Amtrak rolls out a new fleet of electric locomotives set to take the rail company into the future.
The new engines will be used on the Northeast Corridor between Washington, D.C., and Boston and on Keystone Corridor trains that run between Philadelphia and Harrisburg, Pa. Three are unveiled Monday before being sent out for testing. The first is due to go into service by this fall, and all 70 are expected to be in service by 2016.
Amtrak awarded the contract in 2010 to Munich-based Siemens AG, which has made a big investment in the American rail industry over the last decade. The company makes about one of every three light rail vehicles in North America and is building light rail vehicles for Minneapolis, Houston and San Diego at the Sacramento plant where Amtrak's locomotives are being produced.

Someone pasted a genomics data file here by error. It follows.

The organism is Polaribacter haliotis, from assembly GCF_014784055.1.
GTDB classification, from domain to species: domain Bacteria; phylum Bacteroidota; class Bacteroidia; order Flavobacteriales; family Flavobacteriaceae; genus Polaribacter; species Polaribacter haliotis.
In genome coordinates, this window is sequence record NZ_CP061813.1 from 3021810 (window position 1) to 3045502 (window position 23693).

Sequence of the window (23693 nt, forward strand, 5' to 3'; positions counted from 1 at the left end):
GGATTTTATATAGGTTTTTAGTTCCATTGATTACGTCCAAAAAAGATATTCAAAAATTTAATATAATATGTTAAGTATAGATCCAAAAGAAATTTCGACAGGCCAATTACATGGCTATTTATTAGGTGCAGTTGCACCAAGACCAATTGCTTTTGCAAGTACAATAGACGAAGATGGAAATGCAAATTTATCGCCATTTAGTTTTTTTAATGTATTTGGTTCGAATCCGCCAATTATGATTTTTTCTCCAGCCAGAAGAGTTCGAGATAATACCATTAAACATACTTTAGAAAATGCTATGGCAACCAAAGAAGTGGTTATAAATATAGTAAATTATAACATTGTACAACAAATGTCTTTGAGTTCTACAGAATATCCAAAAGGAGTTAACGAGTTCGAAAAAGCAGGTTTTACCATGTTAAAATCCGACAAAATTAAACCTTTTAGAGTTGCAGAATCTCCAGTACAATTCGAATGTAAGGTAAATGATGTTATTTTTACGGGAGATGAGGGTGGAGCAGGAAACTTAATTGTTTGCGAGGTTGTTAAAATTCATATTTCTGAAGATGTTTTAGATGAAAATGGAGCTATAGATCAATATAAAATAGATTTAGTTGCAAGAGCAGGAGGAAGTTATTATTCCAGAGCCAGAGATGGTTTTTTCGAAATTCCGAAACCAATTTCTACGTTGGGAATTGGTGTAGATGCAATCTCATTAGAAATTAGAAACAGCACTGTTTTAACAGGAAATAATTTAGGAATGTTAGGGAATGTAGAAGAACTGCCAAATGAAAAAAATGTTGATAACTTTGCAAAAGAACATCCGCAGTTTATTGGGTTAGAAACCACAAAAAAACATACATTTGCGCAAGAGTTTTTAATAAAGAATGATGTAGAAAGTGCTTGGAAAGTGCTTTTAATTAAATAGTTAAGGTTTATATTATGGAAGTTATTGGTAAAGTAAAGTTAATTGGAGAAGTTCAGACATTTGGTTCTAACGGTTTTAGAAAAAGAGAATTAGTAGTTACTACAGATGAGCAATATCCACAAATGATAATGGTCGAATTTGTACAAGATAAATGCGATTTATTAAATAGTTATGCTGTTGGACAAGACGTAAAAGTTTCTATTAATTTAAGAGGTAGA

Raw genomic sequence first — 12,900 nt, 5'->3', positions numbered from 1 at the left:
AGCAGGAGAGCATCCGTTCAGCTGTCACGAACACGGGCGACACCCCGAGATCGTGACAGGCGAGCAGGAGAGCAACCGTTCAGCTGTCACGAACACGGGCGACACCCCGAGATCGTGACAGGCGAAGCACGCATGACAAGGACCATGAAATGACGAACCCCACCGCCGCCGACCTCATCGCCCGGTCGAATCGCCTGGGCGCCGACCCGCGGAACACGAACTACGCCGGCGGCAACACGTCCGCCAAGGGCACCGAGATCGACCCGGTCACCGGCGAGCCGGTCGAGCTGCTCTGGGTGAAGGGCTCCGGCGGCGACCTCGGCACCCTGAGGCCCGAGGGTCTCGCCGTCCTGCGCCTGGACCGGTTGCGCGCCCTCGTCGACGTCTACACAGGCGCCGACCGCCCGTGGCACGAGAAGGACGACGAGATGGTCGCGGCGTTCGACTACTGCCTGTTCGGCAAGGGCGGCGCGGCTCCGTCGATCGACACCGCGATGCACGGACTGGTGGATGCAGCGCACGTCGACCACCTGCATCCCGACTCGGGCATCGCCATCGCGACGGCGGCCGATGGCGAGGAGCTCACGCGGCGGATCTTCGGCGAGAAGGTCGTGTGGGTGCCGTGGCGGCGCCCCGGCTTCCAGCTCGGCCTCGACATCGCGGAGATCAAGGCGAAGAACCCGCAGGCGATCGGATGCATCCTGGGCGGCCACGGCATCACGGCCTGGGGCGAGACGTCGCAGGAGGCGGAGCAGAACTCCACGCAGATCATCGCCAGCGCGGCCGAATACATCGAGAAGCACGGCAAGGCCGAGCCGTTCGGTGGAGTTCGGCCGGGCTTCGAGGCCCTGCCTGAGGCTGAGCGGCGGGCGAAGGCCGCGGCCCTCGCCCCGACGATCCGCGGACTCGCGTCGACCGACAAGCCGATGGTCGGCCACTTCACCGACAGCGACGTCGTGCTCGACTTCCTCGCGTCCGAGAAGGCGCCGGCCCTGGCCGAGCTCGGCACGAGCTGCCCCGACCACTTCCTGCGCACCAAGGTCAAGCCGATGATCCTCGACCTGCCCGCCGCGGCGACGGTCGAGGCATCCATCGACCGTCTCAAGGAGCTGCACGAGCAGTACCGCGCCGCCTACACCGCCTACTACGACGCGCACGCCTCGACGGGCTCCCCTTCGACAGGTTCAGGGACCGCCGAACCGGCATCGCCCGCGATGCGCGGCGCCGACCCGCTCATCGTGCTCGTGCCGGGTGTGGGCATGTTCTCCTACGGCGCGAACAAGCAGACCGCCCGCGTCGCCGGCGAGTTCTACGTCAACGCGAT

Among the improvements in the new locomotives are computers that can diagnose problems in real-time and take corrective action and a braking system capable of generating 100 percent of the energy it uses back to the electric grid — similar to the way a hybrid automobile's motor acts as a generator when braking, according to Michael Cahill, CEO for Siemens Rail Systems. That could produce energy savings of up to $300 million over 20 years, the company estimates.
They also feature crumple zones, which are basically cages built onto the front end of the train that can absorb impact from a collision. The new models will be the first in North America to use them, in compliance with new federal safety guidelines, Cahill said.
The locomotives, called Amtrak Cities Sprinters, are based on Siemens' latest European electric locomotive and will replace Amtrak equipment that has been in service for 20 to 30 years and has logged an average of 3.5 million miles.